The big lie about capitalism is that everyone can be rich. That’s impossible. Capitalism works only if the vast majority of the population are kept poor enough to never quit working, are kept poor enough to accept distasteful jobs society cannot function without. If everyone were a millionaire, who would empty the trash or repair the sewers? It follows that the poorer the general population is made, the greater the worth of the money held by the wealthy, in terms of the lives which may be bought and sold with it.
…[W]e need to stop talking about the economy in ways that make it seem like the weather. The economy is a result of the rules we create and the choices we make. The people who are struggling to make ends meet do so because we have built — through intentional choice — an economy that produces inadequate incomes for more than one-third of all Americans…

Deepak Bhargava, Executive Director for the Center for Community Change

Paul Ryan: “My plan will end poverty by forcing the poor to sign contracts saying they will get off food stamps and start a hedge fund.”

Story:

The Worst Part Of Paul Ryan’s Poverty Plan Is Based On A Media Myth

(via teapartycat)

The “discussion draft” submitted by Rep. Paul Ryan (R-WI) to the House Budget Committee on potential solutions to poverty in America includes the proposal that low-income Americans would have to sign “contracts” in order to remain eligible for social safety net benefits, such as food stamps, or SNAP. The contract would include: benchmarks, such as finding a job, enrolling in employment training, or even meeting “new acquaintances outside circle of poverty”; a “timeline” in which individuals are contractually-obligated to meet those benchmarks; bonuses for meeting benchmarks early; and “sanctions for breaking the terms of the contract”:

I’m sure giving the impoverished even more paperwork to deal with will help them not be poor anymore. As with almost all libertarians, Paul Ryan is secretly a major fan of big government—as long as it’s used to crush people other than him.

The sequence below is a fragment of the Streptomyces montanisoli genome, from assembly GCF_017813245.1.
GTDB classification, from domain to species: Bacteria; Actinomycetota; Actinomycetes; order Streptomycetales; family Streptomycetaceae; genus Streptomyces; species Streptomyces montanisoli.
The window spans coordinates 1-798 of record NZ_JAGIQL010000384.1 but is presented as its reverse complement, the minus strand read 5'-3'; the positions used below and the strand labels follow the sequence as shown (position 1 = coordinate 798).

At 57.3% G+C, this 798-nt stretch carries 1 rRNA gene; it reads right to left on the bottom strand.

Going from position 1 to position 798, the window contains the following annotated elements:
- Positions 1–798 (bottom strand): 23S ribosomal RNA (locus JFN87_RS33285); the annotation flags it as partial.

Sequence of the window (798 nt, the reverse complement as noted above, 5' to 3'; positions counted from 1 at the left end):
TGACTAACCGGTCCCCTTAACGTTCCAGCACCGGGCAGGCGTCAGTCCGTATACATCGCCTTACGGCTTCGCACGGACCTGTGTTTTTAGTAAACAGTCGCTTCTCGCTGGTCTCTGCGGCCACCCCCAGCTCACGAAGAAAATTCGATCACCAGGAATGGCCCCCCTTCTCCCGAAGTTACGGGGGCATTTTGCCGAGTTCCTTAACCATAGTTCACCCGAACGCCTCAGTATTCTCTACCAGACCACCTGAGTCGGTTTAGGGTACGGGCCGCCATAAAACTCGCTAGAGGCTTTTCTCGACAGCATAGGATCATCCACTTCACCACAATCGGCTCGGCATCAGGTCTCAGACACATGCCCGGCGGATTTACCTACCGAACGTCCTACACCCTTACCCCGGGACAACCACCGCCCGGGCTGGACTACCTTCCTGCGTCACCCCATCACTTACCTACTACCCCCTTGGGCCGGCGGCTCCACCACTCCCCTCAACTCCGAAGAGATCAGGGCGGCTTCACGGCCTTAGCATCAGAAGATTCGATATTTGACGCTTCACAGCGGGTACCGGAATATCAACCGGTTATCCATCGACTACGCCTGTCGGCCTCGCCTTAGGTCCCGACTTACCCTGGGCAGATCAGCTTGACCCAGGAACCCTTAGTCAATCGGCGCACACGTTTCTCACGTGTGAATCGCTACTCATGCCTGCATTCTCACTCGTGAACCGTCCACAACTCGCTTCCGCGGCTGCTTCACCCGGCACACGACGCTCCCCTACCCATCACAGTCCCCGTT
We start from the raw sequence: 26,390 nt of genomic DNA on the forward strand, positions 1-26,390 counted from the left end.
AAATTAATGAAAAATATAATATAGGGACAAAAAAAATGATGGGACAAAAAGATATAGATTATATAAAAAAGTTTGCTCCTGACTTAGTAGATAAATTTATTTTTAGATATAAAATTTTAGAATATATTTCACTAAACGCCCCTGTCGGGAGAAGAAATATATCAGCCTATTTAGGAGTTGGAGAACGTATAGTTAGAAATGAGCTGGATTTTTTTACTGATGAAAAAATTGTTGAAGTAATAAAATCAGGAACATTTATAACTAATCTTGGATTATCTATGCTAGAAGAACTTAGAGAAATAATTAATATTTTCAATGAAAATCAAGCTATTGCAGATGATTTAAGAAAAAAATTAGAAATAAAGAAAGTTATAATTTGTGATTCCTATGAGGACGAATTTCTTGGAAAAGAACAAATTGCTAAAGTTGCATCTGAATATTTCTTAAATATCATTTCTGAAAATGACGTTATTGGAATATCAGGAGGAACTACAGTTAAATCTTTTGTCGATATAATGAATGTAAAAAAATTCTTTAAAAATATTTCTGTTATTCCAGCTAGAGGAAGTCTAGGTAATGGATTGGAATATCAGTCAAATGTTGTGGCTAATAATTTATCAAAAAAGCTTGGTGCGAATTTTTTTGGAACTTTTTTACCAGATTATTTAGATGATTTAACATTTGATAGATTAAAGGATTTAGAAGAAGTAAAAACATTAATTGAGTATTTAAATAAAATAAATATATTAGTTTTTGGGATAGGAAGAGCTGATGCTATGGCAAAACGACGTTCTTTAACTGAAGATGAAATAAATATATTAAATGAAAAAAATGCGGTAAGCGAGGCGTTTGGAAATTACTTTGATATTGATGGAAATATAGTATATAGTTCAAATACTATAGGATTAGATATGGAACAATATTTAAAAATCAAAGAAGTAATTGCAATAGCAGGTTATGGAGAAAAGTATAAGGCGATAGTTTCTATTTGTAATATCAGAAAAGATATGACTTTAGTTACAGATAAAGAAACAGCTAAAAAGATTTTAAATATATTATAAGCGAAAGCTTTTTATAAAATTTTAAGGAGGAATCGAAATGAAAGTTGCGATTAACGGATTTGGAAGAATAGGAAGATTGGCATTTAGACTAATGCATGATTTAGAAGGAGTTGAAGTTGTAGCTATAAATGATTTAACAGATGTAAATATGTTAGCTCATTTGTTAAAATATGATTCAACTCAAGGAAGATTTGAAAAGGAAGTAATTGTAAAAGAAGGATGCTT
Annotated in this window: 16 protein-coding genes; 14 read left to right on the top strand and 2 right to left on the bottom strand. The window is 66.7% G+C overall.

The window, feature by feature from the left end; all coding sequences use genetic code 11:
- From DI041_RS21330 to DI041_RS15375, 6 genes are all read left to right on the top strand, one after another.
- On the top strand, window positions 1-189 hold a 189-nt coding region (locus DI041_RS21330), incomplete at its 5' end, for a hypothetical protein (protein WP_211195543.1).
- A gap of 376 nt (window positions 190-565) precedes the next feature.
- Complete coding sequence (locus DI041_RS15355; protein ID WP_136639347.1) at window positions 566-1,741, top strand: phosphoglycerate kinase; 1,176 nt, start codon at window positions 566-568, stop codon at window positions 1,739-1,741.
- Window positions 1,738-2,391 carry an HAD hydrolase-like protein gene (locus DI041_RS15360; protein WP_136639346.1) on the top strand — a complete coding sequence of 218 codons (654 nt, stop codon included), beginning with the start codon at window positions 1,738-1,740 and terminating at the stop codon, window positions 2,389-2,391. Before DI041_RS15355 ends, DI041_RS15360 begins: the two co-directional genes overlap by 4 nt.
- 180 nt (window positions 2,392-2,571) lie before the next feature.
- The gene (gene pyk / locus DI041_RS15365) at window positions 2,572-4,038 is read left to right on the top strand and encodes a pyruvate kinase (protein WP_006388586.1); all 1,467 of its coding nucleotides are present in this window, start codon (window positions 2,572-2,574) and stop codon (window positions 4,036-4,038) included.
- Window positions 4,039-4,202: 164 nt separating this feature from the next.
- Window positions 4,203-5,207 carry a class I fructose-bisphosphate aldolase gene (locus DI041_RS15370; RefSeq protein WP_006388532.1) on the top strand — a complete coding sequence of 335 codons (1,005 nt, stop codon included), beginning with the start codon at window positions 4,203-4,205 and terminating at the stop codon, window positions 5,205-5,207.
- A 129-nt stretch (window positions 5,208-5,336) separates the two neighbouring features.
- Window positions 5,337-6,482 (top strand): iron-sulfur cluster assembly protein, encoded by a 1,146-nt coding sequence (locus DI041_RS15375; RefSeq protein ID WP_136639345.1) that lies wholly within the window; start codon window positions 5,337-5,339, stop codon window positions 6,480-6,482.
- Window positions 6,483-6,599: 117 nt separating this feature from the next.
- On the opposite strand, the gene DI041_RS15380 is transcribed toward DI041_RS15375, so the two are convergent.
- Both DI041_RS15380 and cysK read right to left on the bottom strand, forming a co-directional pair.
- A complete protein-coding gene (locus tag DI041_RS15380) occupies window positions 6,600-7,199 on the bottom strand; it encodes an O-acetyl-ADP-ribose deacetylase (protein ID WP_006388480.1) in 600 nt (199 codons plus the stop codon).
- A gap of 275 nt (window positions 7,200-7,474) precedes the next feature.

It’s funny that Ryan is so hellbent on ‘reforming’ entitlements like Social Security. It seemed to work fine for him. You all remember that he paid for college using Social Security survivor benefits, right?

(via mediamattersforamerica)

girljanitor:

huffingtonpost:

Homeless shelter is transformed into 5-star restaurant, hot food and warm hearts all around.  See the full video here. 

I watched the video and I thought it was great. Because it’s not just like, nice food or whatever, it’s being treated like a guest. The people who staged this also made a 5k donation as well as handing out fancy gift bags that had basic self-care items/toiletries which are in really high demand because people will donate food but never think about hairbrushes, soap, toothpaste, et cet.

Not only that but i really appreciate the sentiment here that’s so against that whole poverty policing, “poor people don’t deserve anything nice ever” bullshit that’s getting louder in our society.

(via bedbugsbiting)

throughthewildblue:

You cannot buy electronics with food stamps. You cannot buy cigarettes with food stamps. You cannot buy pet food with food stamps. You cannot withdraw money with an EBT card (food stamps).

Do you know what else you can’t buy with food stamps? Shampoo, soap, laundry detergent, toilet paper, paper towels, tissues, tinfoil, plastic sandwich bags, toothpaste, cleaning products, tampons, pads, over the counter medications (such as Tylenol, Ibuprofen, etc.), and anything else you can think of that you cannot physically ingest for nutritional purposes.

Do you know what you can buy with food stamps? Food.

Do you know what it’s like to scrounge for change to buy non-edible necessities, use a credit card and EBT card (food stamps) during the same transaction, and then have the person in line behind you judge you for buying the ingredients to make a birthday cake?

People who disseminate false information about food stamps have never had to use food stamps.

Shameless liars and hatemongers.

(Source: sandandglass, via cognitivedissonance)

…The Congressman was trying to pester [Tianna Gaines-Turner] on the whole “government dependence” bore…In response to the pestering, she says that she isn’t “dependent on the program,” but [is] in fact “independent on the program.” This is an impressively clever retort that deserves to be popularized.

Matt Bruenig on the brilliant ways Gaines-Turner, a woman who testfieid about her experiences with poverty at a congressional hearing, responded to Republican assholery. Democratic leadership could learn a thing or two from her!

To be fair though, outsmarting a congressional Republican is probably easy compared to the rigors of dealing with poverty on a daily basis.

azspot:

When We Say The Right Doesn’t Care About the Poor, This is What We Mean

Steadfast conservative = Teabagger, Christian theocrat
Business conservative = plutocrat
Young “outsiders” = libertarians, more accurately described as young Republicans

azspot:

When We Say The Right Doesn’t Care About the Poor, This is What We Mean

Steadfast conservative = Teabagger, Christian theocrat

Business conservative = plutocrat

Young “outsiders” = libertarians, more accurately described as young Republicans

(via truth-has-a-liberal-bias)

Anya Groner: The Heart You Save Won’t Be Your Own →

This is really good. Read it when you get a chance.